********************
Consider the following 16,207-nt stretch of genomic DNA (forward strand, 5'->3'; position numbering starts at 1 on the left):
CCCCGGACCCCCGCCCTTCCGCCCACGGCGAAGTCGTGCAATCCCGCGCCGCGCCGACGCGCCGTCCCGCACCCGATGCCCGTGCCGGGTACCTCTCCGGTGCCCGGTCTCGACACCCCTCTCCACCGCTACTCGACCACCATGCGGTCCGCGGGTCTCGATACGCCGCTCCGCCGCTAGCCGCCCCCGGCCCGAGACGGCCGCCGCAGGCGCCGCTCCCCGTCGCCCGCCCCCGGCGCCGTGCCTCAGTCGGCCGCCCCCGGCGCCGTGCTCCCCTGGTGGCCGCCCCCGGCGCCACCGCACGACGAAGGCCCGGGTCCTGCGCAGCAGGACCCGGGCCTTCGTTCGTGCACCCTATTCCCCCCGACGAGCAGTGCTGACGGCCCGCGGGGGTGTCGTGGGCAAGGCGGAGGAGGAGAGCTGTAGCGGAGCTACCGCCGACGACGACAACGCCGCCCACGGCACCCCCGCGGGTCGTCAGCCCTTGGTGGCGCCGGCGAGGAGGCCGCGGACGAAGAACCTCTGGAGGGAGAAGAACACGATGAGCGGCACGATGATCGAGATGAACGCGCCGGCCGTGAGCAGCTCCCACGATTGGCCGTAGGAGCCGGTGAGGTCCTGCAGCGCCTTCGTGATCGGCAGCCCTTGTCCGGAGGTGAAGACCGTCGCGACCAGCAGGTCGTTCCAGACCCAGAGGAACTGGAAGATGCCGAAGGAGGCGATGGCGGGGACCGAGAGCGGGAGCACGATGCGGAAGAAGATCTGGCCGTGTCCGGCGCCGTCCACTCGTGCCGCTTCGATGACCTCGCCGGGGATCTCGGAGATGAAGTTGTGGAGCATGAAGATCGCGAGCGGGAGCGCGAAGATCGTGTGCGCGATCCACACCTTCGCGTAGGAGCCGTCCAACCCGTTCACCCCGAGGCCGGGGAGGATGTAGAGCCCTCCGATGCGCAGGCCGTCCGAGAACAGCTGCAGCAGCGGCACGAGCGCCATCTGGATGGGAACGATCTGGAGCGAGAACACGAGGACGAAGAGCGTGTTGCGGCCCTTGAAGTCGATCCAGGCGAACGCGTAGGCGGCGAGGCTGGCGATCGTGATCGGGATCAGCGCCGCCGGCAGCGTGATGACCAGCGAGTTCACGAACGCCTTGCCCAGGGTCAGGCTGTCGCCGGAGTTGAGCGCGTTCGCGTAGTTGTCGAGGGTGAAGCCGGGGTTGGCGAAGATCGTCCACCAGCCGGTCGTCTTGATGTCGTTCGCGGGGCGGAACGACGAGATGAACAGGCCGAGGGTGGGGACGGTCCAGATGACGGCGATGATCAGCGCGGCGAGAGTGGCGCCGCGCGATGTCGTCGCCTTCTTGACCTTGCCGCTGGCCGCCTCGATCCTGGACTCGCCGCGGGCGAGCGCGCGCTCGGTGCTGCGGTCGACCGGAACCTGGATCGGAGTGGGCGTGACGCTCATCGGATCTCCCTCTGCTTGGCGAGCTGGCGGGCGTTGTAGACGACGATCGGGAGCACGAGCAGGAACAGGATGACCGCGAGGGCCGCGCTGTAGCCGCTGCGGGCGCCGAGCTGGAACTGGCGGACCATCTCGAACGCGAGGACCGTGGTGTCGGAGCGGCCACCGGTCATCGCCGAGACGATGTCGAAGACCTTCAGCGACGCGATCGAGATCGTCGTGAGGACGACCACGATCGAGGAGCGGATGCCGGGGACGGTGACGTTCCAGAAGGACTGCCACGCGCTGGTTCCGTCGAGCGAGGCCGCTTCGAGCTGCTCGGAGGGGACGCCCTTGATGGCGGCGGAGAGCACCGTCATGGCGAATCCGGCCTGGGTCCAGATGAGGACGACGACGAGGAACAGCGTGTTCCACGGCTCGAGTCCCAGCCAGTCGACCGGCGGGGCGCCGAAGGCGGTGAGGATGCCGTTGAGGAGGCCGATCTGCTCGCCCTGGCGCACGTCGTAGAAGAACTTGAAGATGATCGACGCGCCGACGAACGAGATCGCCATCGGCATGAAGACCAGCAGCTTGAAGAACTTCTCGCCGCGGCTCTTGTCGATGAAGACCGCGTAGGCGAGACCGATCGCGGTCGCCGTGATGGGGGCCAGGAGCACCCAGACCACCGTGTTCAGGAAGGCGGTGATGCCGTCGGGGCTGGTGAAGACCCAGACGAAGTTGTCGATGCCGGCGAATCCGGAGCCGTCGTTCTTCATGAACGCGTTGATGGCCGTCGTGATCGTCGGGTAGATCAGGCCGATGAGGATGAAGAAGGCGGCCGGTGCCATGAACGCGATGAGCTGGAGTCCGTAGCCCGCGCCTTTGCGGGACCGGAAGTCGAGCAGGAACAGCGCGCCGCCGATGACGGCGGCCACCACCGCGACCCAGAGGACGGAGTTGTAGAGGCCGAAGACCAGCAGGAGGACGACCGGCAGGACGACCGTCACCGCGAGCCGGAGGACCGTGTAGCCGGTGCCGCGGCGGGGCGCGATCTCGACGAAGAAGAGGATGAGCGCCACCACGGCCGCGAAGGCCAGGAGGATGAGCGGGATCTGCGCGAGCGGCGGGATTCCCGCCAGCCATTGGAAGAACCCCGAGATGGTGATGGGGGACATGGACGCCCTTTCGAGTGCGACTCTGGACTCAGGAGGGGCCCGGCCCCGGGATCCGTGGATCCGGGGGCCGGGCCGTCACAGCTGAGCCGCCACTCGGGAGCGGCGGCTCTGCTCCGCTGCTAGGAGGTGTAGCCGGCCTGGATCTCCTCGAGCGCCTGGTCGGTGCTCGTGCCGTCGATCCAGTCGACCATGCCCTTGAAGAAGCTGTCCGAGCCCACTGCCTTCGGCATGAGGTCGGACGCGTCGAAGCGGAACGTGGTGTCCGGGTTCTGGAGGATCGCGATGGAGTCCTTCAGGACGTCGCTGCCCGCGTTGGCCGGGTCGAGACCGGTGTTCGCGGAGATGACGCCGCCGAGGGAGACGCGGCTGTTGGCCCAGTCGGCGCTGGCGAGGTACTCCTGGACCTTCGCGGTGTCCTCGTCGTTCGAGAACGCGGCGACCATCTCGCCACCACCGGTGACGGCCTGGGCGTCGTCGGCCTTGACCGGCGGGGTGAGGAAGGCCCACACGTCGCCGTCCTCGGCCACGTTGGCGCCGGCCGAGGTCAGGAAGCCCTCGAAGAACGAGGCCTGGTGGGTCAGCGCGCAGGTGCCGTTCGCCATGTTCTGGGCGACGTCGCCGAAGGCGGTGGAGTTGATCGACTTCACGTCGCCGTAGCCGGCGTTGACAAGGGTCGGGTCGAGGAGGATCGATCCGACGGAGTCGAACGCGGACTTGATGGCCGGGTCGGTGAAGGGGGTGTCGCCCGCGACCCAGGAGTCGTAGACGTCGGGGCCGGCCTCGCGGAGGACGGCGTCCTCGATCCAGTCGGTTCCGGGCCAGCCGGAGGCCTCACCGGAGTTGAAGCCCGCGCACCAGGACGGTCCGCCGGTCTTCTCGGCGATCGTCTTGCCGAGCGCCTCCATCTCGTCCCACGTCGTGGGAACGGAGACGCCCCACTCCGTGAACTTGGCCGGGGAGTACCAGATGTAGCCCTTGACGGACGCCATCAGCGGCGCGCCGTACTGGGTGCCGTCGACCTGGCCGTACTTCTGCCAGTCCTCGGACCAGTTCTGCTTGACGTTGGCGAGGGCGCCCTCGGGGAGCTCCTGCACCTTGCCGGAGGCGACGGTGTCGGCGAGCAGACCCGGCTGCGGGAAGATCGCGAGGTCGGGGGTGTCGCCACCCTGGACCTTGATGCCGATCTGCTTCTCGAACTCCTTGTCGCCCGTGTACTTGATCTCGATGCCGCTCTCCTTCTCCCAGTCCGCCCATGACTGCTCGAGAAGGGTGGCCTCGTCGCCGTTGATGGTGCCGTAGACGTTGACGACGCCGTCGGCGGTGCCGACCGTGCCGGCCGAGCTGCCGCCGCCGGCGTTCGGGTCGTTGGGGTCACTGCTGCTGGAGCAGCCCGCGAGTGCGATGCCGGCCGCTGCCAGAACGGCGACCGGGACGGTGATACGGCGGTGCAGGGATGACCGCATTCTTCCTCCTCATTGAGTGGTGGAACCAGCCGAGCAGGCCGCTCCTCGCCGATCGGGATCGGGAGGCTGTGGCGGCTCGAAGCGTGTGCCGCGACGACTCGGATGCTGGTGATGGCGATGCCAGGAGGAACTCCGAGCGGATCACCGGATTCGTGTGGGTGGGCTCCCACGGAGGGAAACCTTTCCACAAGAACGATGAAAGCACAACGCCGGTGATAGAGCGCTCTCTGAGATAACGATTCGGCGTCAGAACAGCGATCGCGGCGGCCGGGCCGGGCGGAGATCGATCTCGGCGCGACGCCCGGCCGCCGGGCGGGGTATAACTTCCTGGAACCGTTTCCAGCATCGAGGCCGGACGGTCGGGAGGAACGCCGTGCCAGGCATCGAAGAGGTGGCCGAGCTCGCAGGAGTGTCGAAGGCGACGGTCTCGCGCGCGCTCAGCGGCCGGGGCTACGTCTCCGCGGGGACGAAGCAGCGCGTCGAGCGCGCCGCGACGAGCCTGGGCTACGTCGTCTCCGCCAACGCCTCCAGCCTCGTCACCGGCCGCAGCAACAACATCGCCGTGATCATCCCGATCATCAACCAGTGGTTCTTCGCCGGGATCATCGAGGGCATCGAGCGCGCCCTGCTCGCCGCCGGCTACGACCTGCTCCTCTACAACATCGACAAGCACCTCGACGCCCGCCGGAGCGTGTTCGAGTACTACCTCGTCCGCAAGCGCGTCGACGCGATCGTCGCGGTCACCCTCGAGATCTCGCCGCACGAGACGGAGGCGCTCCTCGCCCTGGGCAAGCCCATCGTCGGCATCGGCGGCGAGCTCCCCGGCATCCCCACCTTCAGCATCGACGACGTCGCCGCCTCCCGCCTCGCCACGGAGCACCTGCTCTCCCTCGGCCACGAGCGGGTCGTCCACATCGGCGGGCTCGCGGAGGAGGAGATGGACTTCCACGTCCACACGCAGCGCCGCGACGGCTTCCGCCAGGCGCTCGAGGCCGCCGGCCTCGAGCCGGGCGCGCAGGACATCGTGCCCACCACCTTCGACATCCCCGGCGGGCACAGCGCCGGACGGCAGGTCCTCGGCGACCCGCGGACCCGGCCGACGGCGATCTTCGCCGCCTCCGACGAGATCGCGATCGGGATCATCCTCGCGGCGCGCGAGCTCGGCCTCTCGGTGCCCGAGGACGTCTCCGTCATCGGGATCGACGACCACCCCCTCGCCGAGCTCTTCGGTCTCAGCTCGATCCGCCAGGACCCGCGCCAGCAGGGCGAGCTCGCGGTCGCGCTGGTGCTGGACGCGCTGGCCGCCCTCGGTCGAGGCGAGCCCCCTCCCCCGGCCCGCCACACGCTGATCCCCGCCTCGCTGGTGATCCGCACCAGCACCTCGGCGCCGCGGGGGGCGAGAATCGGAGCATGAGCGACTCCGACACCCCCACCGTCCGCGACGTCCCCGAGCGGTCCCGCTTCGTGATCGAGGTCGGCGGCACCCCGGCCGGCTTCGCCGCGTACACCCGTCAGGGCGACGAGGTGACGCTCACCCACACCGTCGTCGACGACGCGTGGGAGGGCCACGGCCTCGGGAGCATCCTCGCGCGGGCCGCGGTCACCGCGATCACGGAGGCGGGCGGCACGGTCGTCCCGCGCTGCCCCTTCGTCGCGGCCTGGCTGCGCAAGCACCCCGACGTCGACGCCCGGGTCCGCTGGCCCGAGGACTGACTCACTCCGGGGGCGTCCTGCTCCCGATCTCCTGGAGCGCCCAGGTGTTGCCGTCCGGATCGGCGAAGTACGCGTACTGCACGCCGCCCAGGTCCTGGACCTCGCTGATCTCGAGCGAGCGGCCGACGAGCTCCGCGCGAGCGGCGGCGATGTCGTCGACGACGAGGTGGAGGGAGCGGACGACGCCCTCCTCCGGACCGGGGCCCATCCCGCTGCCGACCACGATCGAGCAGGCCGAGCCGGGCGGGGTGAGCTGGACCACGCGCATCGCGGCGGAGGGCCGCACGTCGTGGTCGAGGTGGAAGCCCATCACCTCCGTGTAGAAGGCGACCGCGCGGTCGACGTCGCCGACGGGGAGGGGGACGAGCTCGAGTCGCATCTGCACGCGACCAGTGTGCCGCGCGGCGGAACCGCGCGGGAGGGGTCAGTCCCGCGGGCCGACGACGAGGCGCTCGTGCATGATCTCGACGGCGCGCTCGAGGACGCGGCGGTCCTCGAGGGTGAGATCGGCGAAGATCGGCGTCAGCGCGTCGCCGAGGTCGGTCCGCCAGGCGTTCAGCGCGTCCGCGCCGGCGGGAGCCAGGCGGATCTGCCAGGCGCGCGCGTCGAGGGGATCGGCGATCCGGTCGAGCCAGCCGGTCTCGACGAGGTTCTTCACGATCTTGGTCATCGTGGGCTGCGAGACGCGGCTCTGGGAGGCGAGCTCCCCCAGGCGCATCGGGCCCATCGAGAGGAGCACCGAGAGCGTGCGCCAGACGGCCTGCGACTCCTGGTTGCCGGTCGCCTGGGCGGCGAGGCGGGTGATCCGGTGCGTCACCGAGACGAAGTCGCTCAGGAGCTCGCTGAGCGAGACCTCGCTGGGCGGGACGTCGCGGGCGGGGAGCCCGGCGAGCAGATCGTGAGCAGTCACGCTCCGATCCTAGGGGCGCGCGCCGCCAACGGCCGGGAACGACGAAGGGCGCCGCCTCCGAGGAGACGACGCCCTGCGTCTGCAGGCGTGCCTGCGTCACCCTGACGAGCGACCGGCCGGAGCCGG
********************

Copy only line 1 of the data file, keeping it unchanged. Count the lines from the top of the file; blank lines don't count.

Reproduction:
Consider the following 16,207-nt stretch of genomic DNA (forward strand, 5'->3'; position numbering starts at 1 on the left):